As an example, Rudi and I were recently talking about their new weekend service. As we discussed meeting times, I found myself asking questions: “Hey, how would a morning service time affect your new families?” “Do you think 10:00 AM would be a good fit?” “Have you ever asked your target audience?” Because of our conversation, Rudi and his team decided to hold their church service on Sunday afternoons at 5:00 PM. They came to that conclusion on their own; all I did was ask questions. It’s very interesting to help him grow his strategy in this way.


FBC: You’ve mentioned the difference between mentoring and coaching and how that has been an important distinction in your work.How would you explain the difference, and why is it important in disciple-making?

Steffen: I do think about this a lot, because it truly affects the way I go into meetings. To me, mentoring is “me” focused: what I bring to the discussion, what knowledge and expertise I give, the agenda I bring. Whereas coaching (as I’m defining it) is more focused on the people I’m training: what is their situation, what goals do they have, what dreams are in their chest, what giftings they have. Recently, I’ve decided to spend more time as a coach than as a mentor, and I’m really liking the results I’m seeing.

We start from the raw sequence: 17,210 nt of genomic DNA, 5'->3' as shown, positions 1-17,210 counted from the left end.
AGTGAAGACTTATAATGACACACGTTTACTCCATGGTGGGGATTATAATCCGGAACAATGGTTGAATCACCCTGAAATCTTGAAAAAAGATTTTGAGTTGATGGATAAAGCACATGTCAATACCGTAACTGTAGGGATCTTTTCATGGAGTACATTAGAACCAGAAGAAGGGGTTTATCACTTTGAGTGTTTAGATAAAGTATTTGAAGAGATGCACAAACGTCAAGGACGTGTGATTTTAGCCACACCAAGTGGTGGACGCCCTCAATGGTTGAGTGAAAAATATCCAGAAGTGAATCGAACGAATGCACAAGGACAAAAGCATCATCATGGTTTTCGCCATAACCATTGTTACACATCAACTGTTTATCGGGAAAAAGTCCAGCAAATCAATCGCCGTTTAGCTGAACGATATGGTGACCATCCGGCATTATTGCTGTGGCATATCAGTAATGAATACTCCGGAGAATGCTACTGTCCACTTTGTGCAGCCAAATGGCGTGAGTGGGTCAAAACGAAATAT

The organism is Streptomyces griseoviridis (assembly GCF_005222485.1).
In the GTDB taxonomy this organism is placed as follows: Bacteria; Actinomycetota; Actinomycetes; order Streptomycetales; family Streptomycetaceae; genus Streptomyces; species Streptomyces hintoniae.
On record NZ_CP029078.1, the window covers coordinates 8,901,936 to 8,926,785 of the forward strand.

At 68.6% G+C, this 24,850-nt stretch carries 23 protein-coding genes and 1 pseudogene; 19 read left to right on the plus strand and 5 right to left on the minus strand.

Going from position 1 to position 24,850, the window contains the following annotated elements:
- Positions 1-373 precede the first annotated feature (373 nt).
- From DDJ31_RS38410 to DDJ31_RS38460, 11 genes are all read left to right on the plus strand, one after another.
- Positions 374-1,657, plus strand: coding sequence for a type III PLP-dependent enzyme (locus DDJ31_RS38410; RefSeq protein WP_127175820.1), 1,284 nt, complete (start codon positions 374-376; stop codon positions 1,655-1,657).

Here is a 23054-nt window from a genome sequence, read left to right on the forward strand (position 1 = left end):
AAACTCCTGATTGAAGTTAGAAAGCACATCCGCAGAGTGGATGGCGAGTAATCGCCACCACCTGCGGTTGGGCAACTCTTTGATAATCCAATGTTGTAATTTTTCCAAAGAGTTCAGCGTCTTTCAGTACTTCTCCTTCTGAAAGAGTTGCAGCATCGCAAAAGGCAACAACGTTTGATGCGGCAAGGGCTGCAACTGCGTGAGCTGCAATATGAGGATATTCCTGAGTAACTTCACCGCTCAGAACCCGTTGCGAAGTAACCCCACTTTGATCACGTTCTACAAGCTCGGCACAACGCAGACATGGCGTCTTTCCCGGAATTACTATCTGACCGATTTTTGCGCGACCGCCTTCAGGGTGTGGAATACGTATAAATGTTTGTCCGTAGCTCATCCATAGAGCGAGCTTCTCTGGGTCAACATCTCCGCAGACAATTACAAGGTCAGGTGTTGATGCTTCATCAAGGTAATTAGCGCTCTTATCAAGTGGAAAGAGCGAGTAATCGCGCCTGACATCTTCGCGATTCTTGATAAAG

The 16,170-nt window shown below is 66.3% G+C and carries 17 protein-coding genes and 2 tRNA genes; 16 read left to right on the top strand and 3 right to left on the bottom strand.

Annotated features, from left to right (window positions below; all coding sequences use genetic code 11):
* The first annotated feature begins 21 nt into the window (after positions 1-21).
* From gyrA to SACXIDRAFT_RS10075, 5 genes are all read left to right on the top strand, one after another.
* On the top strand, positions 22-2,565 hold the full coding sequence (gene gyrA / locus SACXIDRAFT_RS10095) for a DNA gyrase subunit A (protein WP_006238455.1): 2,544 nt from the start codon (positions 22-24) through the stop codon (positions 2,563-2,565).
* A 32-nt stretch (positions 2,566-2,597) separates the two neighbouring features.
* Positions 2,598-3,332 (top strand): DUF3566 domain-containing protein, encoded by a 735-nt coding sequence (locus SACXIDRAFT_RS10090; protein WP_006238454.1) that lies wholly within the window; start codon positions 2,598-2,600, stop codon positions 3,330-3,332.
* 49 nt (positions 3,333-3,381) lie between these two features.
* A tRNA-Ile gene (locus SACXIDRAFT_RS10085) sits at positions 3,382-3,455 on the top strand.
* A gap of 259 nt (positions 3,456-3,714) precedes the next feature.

Of course, as believers, “gospel-coaching” takes on a whole new significance. When both parties have the Spirit of God in them, and both have a sure identity in Christ, then God moves in wonderful ways. It no longer depends on the expertise of the mentor; God can bring insight and meaning and “holy moments” out of Spirit-led questions and discussions. This is not to put down a mentor’s expertise or experience, nor is it an excuse to go into meetings unprepared. For me, it has to do with focus: what is God doing in the trainee’s life? In what ways is this individual being asked to trust God? What do I sense the Spirit of God is up to in this person’s life, and how can I fan his or her gift into flame? Then, if my experience or expertise can benefit the situation, all the better. But coaching begins with its focus on the individual and their particular need of God at the moment.

FBC: Steffen, what do you hope for the future? Maybe a training center? You’ve already talked about that, I believe.

Steffen: We have many dreams for the future, and some of them will take 10 years or more to bear fruit. So yes, alongside the work we do in Hamburg, my wife, Nata and I are coaching at least seven or eight church-planter couples on a regular basis. We talk about life and marriage and parenting and ministry. They live in different areas of Germany, and we try to meet with them mostly once a month. We dream of a training center someday in Hamburg, where this can take place on a more formal basis.

Lately I’ve asked Rudi to help train some of our new couples. In the process, he’s asking questions that are helping him form his own ministry, family life, and walk with God.

Somehow, I think this is how God planned it all along.

As we pray for Steffen, let’s ask God to sustain and encourage him as he coaches, disciples, and mentors other church leaders. What from Steffen’s story and dreams resonate with you? Are you a disciple making other disciples?